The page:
The yang or yin nature of a food can be determined by considering how it grows, where it grows, its taste, how it looks, or really from any aspect. Animal foods such as meat and dairy are more yang, although fish is more yin than chicken. Plant foods are generally more yin, with seeds and grains being more yang than fruits and vegetables. Consider the sesame seed: it is very hard and compact and its oil is very stable at high temperatures. Olives are very soft and their oil smokes after very little cooking. A carrot is more yang than its greens, as it grows downwards into the earth in the shape of a point. Its greens grow upwards towards the sun and branch outwards. The most balanced food for humans is brown rice, as it is a grain that grows in water.
Human health is optimally nourished by a narrower, more sane kind of diet. Grains combined with vegetables form the basis and over time foster lasting internal strength. These are supplemented with beans, nuts, seeds, pickles, and occasionally fruit and fish. Over time this balancing act becomes quite intuitive and frees us from strong cravings and insane habits. Try eating a bowl of brown rice daily and see for yourself!

Sunday, November 1, 2009

How to Cook Rice Properly

Rice is a staple food for a large portion of the world population. It originated in India and is now grown all over the world. The unique property of rice is that it grows in water, unlike any other grain. This gives it a strong yang energy. For us humans, regular consumption of properly cooked rice gives us a strong center, a strong root, physical health, and mental and spiritual clarity.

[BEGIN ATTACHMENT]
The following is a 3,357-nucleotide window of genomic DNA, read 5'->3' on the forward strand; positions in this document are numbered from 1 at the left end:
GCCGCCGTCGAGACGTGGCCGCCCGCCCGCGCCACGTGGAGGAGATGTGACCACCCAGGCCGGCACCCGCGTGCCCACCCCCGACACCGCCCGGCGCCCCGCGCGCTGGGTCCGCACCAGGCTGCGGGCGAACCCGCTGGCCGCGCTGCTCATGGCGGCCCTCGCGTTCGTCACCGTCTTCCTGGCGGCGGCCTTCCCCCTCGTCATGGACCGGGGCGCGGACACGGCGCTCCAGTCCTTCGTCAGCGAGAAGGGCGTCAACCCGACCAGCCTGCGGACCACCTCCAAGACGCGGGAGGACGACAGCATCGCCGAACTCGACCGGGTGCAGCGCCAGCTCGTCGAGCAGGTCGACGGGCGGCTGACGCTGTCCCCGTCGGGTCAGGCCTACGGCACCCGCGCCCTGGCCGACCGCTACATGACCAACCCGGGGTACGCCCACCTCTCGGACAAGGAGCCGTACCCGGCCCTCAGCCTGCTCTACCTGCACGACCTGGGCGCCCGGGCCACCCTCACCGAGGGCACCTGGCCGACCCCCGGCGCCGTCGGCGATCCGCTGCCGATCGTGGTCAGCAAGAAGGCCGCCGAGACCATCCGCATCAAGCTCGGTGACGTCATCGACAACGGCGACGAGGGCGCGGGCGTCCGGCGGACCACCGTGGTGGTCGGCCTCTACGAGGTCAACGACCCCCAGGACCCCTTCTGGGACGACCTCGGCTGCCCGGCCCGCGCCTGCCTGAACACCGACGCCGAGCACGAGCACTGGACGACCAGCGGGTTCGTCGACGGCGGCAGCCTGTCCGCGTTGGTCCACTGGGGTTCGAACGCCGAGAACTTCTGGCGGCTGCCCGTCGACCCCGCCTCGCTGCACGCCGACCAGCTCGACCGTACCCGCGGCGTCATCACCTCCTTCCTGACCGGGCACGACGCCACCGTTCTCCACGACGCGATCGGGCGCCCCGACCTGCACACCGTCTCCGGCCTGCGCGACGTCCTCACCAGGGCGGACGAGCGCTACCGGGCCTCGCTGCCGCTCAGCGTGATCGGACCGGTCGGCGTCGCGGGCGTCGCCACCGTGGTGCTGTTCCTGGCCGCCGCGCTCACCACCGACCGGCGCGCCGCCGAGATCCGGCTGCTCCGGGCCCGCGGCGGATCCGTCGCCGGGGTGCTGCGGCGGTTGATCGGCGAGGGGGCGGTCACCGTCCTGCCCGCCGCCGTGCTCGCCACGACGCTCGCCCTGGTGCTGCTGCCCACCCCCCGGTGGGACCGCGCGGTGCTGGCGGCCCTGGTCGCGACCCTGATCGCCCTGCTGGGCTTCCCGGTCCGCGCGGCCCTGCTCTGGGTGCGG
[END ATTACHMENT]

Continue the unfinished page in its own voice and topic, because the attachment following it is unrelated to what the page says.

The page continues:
Rice comes in many varieties due to the many climates where it grows. In India, southeast Asia, Texas, and Iran it comes in long grain varieties often with a pleasant aroma. Examples of this are Basmati and Jasmine. These types of rice are particularly useful for moving energy and dispelling heat. In China and Japan we find medium and short grain varieties without aroma, more of a plain worker's food than a delicacy. We should eat rice that fits with our climate, so Boston may choose short grain rice where New Orleans would choose Jasmine.

Cooking rice properly isn't difficult, but there are a few essential steps that are commonly missed.

First rice must be soaked overnight. Rice alone will sit still for man years, even centuries. As a seed its purpose is to lie dormant until it contacts water, when it starts to grow. We want to grow it a little bit before we eat it so it'll be easier to digest. The nutrient profile also changes during this process: dormant rice is just starch, bran, and some vitamins. As rice grows the starch diminishes and there are more amino acids, minerals, and vitamins available. The longer we soak it, the closer it gets to looking like a green plant. Some people even sprout rice for 3-4 days; that is fine, but generally we're ok with eight hours of soaking.
How much water do we soak it in? Generally about 1 1/4 cups water per cup of rice.

Now that we've got soaked rice, we need to add a bit of minerals to alkalize the slightly acidic nature of the rice. The easiest way is to add a punch of salt per cup of rice, but the best way is to use a square inch of Kombu (kelp) seaweed. Kombu not only adds minerals, it also softens the rice and adds natural flavor enhancers. (Kombu is the natural, healthy version of MSG).

So now we've got our rice, water, and minerals. It just needs heat. Bring the rice to a boil. Turn down the heat to a simmer and cook for about 45 minutes. Let it cool off and serve!

Generally rice is served with a pickle to aid digestion. Sauerkraut or sushi ginger works great; even better pickles can be found by googling "Tsukemono."

Optional additions to the pot of rice:
1. Hijiki
2. Adzuki beans
3. Hijiki and Adzuki beans.
4. Almonds
5. Raisins.
6. Pumpkin seeds.
7. Other grains (90/10 ratio rice to other) such as barley, hato mugi, millet, or oats.
8. Starchy vegetables such as Kabocha squash, pumpkin, carrot, parsnip, sweet potato, or butternut squash.

The Useful Art of Listening

Listening is perhaps the most useful and rewarding thing we can do as humans. Different spiritual traditions state this message in different ways; it is essentially turning ourselves "off" and allowing the external environment to sink in. This goes way beyond your ears; your kidneys have a lot to do with it.